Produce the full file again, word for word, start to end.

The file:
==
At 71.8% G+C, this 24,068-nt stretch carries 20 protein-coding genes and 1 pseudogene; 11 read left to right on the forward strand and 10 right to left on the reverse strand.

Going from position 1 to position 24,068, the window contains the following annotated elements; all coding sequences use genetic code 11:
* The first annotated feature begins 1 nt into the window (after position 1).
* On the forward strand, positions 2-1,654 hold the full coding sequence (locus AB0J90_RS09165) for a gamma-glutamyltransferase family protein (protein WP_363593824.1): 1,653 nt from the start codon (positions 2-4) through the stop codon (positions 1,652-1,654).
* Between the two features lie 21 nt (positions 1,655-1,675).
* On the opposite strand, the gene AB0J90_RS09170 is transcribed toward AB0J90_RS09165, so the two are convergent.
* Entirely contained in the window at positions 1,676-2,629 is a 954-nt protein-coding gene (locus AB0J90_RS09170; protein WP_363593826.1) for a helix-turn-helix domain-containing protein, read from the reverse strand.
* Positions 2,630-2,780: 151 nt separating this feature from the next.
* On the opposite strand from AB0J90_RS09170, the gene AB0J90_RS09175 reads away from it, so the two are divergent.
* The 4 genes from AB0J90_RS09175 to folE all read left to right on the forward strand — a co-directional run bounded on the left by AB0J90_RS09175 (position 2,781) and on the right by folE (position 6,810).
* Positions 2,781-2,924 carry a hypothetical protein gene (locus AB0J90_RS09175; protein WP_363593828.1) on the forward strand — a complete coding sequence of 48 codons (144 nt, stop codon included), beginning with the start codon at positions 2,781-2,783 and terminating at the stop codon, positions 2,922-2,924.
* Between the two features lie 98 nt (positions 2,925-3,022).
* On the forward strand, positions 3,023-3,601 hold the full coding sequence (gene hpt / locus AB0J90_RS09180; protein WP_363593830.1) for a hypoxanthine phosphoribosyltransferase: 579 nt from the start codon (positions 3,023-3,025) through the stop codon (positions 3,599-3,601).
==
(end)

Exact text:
At 71.8% G+C, this 24,068-nt stretch carries 20 protein-coding genes and 1 pseudogene; 11 read left to right on the forward strand and 10 right to left on the reverse strand.

Going from position 1 to position 24,068, the window contains the following annotated elements; all coding sequences use genetic code 11:
* The first annotated feature begins 1 nt into the window (after position 1).
* On the forward strand, positions 2-1,654 hold the full coding sequence (locus AB0J90_RS09165) for a gamma-glutamyltransferase family protein (protein WP_363593824.1): 1,653 nt from the start codon (positions 2-4) through the stop codon (positions 1,652-1,654).
* Between the two features lie 21 nt (positions 1,655-1,675).
* On the opposite strand, the gene AB0J90_RS09170 is transcribed toward AB0J90_RS09165, so the two are convergent.
* Entirely contained in the window at positions 1,676-2,629 is a 954-nt protein-coding gene (locus AB0J90_RS09170; protein WP_363593826.1) for a helix-turn-helix domain-containing protein, read from the reverse strand.
* Positions 2,630-2,780: 151 nt separating this feature from the next.
* On the opposite strand from AB0J90_RS09170, the gene AB0J90_RS09175 reads away from it, so the two are divergent.
* The 4 genes from AB0J90_RS09175 to folE all read left to right on the forward strand — a co-directional run bounded on the left by AB0J90_RS09175 (position 2,781) and on the right by folE (position 6,810).
* Positions 2,781-2,924 carry a hypothetical protein gene (locus AB0J90_RS09175; protein WP_363593828.1) on the forward strand — a complete coding sequence of 48 codons (144 nt, stop codon included), beginning with the start codon at positions 2,781-2,783 and terminating at the stop codon, positions 2,922-2,924.
* Between the two features lie 98 nt (positions 2,925-3,022).
* On the forward strand, positions 3,023-3,601 hold the full coding sequence (gene hpt / locus AB0J90_RS09180; protein WP_363593830.1) for a hypoxanthine phosphoribosyltransferase: 579 nt from the start codon (positions 3,023-3,025) through the stop codon (positions 3,599-3,601).